This. This right here is just what I needed to read today. Thank you so much, Rachel Mack.
When I was 30 I got a job mentoring public school students. Once a month I was supposed to choose a “Great Story” from my work experience and write it up for my boss, who would send it to his boss and on up the line in order to show that we were doing good things with our grant dollars. I had taught college writing for the previous seven years and have a master’s degree in fiction writing, so the expectation was that I would turn in the best and brightest great stories each month.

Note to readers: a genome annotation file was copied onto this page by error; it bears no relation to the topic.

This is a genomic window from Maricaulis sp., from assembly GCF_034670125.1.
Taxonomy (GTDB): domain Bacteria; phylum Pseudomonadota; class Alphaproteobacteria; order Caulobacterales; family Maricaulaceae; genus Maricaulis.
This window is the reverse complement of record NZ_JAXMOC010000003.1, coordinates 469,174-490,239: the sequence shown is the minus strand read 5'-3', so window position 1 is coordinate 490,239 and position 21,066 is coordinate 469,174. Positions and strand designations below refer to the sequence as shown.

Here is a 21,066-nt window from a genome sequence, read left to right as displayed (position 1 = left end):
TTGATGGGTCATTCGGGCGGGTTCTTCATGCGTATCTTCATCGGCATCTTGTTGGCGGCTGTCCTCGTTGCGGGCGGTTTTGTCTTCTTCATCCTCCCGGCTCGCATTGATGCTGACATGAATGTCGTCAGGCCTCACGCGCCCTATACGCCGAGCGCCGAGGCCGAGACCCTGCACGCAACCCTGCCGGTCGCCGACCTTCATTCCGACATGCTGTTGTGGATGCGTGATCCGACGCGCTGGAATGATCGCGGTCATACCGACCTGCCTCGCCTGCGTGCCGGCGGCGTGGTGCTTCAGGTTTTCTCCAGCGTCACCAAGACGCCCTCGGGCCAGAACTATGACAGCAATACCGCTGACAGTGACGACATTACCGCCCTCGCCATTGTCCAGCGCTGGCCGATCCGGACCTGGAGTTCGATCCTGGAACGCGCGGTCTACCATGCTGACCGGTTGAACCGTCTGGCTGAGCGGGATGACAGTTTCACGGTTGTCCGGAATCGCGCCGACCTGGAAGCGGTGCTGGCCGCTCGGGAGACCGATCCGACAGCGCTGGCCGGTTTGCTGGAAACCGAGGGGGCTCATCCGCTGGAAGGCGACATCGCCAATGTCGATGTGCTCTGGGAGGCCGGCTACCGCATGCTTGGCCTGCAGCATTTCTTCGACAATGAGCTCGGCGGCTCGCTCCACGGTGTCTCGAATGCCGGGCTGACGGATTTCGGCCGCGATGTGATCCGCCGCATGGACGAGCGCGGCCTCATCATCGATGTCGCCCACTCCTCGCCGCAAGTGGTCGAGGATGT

I didn’t write the best stories–my experiences were great, but my writing had the bland, brittle flavor of a saltine. Each of my essays was a series of short declarative sentences that summed up events and emotions as though it was a police report. In one staff meeting, my…
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